Marion Cheedy is the Senior Yindjibarndi broadcaster and is passionate about telling First Nation stories from across the nation. Her national program consists of Yindjibarndi language, current affairs and wraps up the Ngaarda news of the week.
Marion has started a new segment called 'Around the Nation'. Marion talks with First Nation broadcasters from every state, every week.
The music is black and deadly!
Join Tangiora Hinaki daily from Monday to Friday between 8 and 9am for the Ngaarda breakfast program where you'll hear a range of topics from: current affairs, breaking news, sports, fishing, music, history and indigenous culture.
Coon cheese's name will be changed after a campaign by activists who said it had racist connotations.
Your thoughts? We'll be talking about this on Ngaarda Breakfast tomorrow.
'No coons allowed , No coons allowed
This place is meant for white folk that's all
we don't want no kinky-head kind
so move on darky down the line
no coon allowed in here at all'
- MUSIC SHEET with all words https://bit.ly/2OXE9t2
A health practitioner inappropriately accessed the medical records of more than 1300 patients at an Aboriginal health clinic in the Pilbara, including confidential notes relating to her ex-partner, colleagues and sex assault victims.
Amorette Lockyer was an Aboriginal health practitioner in the clinical team at Mawarnkarra Health Services in Roebourne when she accessed confidential records 3125 times “without any clinical justification or authorisation” between 2014 and 2018.
Lockyer accessed the records of 67 staff members, family and friends, her ex-partner, and records of patients who “had declined to discuss their presenting complaint” with her.
Her “unexplained viewings” also included “entries by a doctor or counsellor of a sensitive nature including in relation to suicide attempts, sexual assault consultations, requests for terminations of pregnancy and referrals for drug rehabilitation”.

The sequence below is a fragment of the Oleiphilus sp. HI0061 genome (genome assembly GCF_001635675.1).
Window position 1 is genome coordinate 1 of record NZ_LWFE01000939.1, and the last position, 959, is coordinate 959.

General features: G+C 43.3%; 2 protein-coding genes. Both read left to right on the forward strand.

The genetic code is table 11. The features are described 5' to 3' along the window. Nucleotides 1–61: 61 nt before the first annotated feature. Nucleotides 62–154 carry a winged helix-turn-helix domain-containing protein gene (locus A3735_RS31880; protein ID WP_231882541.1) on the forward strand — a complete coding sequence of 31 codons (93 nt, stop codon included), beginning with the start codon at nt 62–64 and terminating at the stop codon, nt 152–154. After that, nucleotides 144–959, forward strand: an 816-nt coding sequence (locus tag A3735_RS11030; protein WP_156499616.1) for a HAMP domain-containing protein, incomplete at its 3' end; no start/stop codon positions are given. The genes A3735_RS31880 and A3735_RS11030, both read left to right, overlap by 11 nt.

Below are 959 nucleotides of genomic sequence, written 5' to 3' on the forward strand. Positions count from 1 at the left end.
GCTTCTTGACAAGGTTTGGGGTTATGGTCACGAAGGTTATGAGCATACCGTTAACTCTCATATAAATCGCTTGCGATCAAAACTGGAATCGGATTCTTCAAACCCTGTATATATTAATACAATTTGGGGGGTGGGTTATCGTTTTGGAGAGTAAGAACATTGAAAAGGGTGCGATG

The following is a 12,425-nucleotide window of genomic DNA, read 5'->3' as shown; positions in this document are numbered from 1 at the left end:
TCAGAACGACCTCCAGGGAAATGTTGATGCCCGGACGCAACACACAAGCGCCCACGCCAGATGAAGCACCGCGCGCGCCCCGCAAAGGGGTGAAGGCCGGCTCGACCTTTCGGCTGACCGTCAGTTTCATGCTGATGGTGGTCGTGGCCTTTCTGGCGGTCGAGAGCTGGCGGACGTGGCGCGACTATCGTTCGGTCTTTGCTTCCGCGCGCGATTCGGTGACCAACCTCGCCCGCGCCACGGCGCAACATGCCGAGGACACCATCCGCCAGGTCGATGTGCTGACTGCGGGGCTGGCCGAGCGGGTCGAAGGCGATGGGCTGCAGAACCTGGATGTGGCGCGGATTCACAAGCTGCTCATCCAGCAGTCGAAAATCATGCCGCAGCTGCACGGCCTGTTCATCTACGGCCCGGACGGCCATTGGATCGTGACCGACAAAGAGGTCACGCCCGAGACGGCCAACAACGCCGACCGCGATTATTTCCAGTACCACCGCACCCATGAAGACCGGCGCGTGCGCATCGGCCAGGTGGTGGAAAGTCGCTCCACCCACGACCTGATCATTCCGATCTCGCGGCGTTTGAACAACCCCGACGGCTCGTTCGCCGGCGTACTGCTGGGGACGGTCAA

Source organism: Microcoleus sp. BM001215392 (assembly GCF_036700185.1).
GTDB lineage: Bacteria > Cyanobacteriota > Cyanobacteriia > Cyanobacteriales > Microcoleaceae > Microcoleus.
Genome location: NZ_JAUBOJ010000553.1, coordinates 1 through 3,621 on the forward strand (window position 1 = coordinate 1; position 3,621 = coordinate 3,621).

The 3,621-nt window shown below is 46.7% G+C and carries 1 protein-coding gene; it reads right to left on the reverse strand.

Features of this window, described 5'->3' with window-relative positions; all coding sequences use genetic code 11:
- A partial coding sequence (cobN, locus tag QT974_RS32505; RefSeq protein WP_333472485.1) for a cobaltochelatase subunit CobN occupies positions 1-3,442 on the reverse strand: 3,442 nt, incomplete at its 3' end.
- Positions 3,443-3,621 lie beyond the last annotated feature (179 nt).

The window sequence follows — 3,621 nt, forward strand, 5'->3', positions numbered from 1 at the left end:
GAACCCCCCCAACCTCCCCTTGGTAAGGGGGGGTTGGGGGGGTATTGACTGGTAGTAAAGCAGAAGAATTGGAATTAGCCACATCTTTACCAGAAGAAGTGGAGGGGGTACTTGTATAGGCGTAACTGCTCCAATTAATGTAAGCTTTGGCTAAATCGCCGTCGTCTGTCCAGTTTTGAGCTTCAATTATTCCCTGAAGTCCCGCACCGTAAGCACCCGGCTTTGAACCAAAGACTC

Lockyer “deliberately accessed the records in a way that would not leave an audit trail in the patient’s record”, by viewing them through a “Medicare window” on the clinic’s computer system.
The Aboriginal and Torres Strait Islander Health Practice Board of Australia launched disciplinary action in the State Administrative Tribunal, with the two parties reaching a settlement last week.
After agreeing she engaged in professional misconduct, Lockyer’s registration, which has already been suspended for a year and three months, was suspended for a further four months.
And she can now only start working as an Aboriginal and Torres Strait Islander Health Practitioner again under supervision, and must complete training and a report “in relation to ethical decision making and patient confidentiality”.
“The access was in breach of the applicant's code of conduct for Aboriginal and Torres Strait Islander health practitioners, in that she failed to protect the privacy and right to confidentiality of patients of the clinic,” a statement of facts said.